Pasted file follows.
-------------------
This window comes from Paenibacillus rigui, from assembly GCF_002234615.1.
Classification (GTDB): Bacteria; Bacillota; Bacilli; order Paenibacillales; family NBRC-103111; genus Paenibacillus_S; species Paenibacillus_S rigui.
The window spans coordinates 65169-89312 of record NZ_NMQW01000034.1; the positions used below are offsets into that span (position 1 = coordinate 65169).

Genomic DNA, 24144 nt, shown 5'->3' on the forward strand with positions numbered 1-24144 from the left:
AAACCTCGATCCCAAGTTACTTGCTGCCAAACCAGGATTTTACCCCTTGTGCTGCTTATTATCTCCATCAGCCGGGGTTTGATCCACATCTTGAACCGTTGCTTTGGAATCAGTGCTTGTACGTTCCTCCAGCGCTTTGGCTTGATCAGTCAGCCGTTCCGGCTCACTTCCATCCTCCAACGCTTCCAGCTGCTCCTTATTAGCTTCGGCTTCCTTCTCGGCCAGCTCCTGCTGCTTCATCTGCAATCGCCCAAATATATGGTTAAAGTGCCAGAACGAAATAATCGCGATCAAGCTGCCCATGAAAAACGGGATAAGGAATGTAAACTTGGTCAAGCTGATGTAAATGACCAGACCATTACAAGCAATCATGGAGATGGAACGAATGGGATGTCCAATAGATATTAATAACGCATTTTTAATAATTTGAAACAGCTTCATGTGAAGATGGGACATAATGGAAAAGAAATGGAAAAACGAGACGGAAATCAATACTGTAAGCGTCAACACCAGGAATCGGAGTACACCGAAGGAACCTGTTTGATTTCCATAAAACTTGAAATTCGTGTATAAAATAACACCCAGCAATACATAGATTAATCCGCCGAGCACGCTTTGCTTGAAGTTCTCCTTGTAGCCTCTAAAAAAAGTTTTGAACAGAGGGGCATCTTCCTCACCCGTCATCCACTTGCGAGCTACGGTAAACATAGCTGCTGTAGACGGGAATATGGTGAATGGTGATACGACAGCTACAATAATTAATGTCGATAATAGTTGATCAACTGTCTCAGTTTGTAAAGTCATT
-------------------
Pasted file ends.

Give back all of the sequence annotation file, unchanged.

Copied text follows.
This window comes from Paenibacillus rigui, from assembly GCF_002234615.1.
Classification (GTDB): Bacteria; Bacillota; Bacilli; order Paenibacillales; family NBRC-103111; genus Paenibacillus_S; species Paenibacillus_S rigui.
The window spans coordinates 65169-89312 of record NZ_NMQW01000034.1; the positions used below are offsets into that span (position 1 = coordinate 65169).

Genomic DNA, 24144 nt, shown 5'->3' on the forward strand with positions numbered 1-24144 from the left:
AAACCTCGATCCCAAGTTACTTGCTGCCAAACCAGGATTTTACCCCTTGTGCTGCTTATTATCTCCATCAGCCGGGGTTTGATCCACATCTTGAACCGTTGCTTTGGAATCAGTGCTTGTACGTTCCTCCAGCGCTTTGGCTTGATCAGTCAGCCGTTCCGGCTCACTTCCATCCTCCAACGCTTCCAGCTGCTCCTTATTAGCTTCGGCTTCCTTCTCGGCCAGCTCCTGCTGCTTCATCTGCAATCGCCCAAATATATGGTTAAAGTGCCAGAACGAAATAATCGCGATCAAGCTGCCCATGAAAAACGGGATAAGGAATGTAAACTTGGTCAAGCTGATGTAAATGACCAGACCATTACAAGCAATCATGGAGATGGAACGAATGGGATGTCCAATAGATATTAATAACGCATTTTTAATAATTTGAAACAGCTTCATGTGAAGATGGGACATAATGGAAAAGAAATGGAAAAACGAGACGGAAATCAATACTGTAAGCGTCAACACCAGGAATCGGAGTACACCGAAGGAACCTGTTTGATTTCCATAAAACTTGAAATTCGTGTATAAAATAACACCCAGCAATACATAGATTAATCCGCCGAGCACGCTTTGCTTGAAGTTCTCCTTGTAGCCTCTAAAAAAAGTTTTGAACAGAGGGGCATCTTCCTCACCCGTCATCCACTTGCGAGCTACGGTAAACATAGCTGCTGTAGACGGGAATATGGTGAATGGTGATACGACAGCTACAATAATTAATGTCGATAATAGTTGATCAACTGTCTCAGTTTGTAAAGTCATT